Select one cell within your data. The one cell can be in the heading row or any data row. From the menu, select Data – Sort.
In the Sort dialog, choose up to three fields to sort by. For each field, choose if the results should be presented in alphabetical order (ascending) or in high-to-low order (descending). If your data is set up correctly as outlined in the List Format topic, Excel will properly guess that your list has a header row, as shown in Fig. 627.
Choose OK to sort. Because Customer was the first sort key, all of the records for “ABC Company” will sort to the top. Records for “ABC GMbH” will appear next, as shown in Fig. 628.
Additional Detail: When there is a tie – such as the four records for “ABC GMbH” – those records will be sorted in ascending order by the product field. For instance, the ABC product record appears before the DEF product field. If there is still a tie, the records remain in their original sequence from before the sort.
Alternate Strategy: If your data is properly set up in list format, you can select a single cell in the data and choose the Sort Ascending button in the Standard toolbar, as shown in Fig. 629.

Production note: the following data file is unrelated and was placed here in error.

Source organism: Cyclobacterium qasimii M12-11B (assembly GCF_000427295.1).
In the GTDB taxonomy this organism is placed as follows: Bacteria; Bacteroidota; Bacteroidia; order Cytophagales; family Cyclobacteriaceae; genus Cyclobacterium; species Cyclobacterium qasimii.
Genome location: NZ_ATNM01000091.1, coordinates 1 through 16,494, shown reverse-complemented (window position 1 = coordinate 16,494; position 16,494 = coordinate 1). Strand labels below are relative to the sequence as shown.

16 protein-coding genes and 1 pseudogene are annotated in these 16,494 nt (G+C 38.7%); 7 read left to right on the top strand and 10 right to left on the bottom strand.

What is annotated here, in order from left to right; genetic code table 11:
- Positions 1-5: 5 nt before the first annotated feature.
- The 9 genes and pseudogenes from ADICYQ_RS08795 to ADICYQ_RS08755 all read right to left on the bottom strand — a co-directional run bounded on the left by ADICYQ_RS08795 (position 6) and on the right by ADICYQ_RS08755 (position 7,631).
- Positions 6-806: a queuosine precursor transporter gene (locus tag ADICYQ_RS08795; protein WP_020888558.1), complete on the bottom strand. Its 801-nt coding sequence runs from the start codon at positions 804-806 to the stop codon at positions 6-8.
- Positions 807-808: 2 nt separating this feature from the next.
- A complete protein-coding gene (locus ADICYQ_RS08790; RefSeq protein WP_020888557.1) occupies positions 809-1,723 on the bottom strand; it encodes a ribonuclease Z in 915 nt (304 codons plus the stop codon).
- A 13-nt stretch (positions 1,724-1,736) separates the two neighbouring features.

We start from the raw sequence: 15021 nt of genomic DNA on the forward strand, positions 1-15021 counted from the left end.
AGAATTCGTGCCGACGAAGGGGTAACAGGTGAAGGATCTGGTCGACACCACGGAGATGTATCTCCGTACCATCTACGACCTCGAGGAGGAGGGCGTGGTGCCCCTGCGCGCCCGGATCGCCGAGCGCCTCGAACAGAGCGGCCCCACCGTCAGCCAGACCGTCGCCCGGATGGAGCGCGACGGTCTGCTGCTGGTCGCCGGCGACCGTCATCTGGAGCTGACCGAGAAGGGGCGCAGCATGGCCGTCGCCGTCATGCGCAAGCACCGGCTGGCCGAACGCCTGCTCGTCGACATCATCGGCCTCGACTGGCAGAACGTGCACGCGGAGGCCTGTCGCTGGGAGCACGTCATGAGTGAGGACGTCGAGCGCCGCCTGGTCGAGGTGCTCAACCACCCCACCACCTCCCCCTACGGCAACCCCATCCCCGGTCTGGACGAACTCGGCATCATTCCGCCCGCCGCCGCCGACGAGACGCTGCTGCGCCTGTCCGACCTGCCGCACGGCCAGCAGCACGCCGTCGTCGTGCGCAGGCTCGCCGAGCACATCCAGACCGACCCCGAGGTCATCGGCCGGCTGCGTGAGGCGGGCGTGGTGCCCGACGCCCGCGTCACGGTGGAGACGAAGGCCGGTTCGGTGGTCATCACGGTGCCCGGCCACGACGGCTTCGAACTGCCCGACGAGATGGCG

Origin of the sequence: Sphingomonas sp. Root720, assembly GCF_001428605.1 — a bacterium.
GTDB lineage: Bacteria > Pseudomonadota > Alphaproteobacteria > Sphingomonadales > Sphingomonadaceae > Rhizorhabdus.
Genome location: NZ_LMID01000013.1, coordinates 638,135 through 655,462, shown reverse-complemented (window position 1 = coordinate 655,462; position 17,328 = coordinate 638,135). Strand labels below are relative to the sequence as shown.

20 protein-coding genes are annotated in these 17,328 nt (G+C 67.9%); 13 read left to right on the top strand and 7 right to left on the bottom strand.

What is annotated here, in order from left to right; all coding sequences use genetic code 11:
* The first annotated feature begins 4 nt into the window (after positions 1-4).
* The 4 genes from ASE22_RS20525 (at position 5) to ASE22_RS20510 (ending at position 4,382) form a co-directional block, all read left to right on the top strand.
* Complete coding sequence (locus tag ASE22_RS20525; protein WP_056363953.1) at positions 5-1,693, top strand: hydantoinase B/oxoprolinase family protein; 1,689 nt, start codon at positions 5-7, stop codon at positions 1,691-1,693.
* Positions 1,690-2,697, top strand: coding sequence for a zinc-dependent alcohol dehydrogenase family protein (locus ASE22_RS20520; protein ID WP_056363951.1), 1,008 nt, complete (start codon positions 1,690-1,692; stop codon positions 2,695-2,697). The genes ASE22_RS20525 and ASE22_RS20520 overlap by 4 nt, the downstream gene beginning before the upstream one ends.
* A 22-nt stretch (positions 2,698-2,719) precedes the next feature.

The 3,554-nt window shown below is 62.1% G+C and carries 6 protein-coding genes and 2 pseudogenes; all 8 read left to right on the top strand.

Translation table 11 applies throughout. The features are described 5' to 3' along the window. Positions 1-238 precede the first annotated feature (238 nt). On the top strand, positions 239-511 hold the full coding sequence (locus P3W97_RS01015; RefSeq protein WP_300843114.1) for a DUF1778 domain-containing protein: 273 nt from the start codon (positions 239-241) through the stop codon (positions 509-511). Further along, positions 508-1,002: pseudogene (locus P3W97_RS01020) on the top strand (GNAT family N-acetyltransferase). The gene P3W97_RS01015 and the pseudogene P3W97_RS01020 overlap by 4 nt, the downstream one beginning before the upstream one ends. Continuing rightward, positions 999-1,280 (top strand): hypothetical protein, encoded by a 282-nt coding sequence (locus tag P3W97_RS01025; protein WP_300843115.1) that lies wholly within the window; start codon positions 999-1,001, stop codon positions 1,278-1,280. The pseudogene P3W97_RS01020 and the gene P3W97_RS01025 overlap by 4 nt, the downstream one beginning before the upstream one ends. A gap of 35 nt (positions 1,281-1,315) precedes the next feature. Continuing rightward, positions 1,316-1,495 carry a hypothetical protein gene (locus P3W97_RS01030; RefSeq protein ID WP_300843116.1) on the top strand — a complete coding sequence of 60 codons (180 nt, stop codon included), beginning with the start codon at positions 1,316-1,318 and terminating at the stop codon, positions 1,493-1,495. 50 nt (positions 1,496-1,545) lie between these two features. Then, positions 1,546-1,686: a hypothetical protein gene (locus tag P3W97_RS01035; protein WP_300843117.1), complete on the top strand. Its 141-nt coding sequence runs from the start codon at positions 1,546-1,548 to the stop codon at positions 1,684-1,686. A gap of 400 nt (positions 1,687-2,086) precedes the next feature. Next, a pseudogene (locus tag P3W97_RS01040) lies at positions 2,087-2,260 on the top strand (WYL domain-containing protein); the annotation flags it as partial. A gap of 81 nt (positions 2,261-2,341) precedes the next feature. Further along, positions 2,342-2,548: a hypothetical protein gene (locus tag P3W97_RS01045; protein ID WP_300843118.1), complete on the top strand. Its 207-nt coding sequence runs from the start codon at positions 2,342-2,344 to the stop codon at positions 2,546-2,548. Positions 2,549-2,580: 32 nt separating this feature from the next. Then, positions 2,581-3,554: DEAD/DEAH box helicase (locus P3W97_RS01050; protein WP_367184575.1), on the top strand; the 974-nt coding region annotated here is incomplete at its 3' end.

This will sort the data by the column in which the cell pointer is currently located. Because Excel resolves ties by leaving the previous sequence in place, you can duplicate the sort shown above. First, select a cell in the product field and choose AZ to sort by product. Next, select a cell in the Customer field and choose AZ to sort by Customer. The data will be sorted by customer, with ties sorted by product.
The ZA button next to Sort Ascending can be used to Sort Descending.
Gotcha: Before trying any sort operation, you must either select the entire range or a single cell in that range. If you mistakenly choose two cells in a range, Excel will sort just those selected cells, resulting in a few cells of your data being sorted into new records – a disastrous result.
Summary: Sorting data is easy using either the Sort menu or the Sort buttons on the Standard toolbar.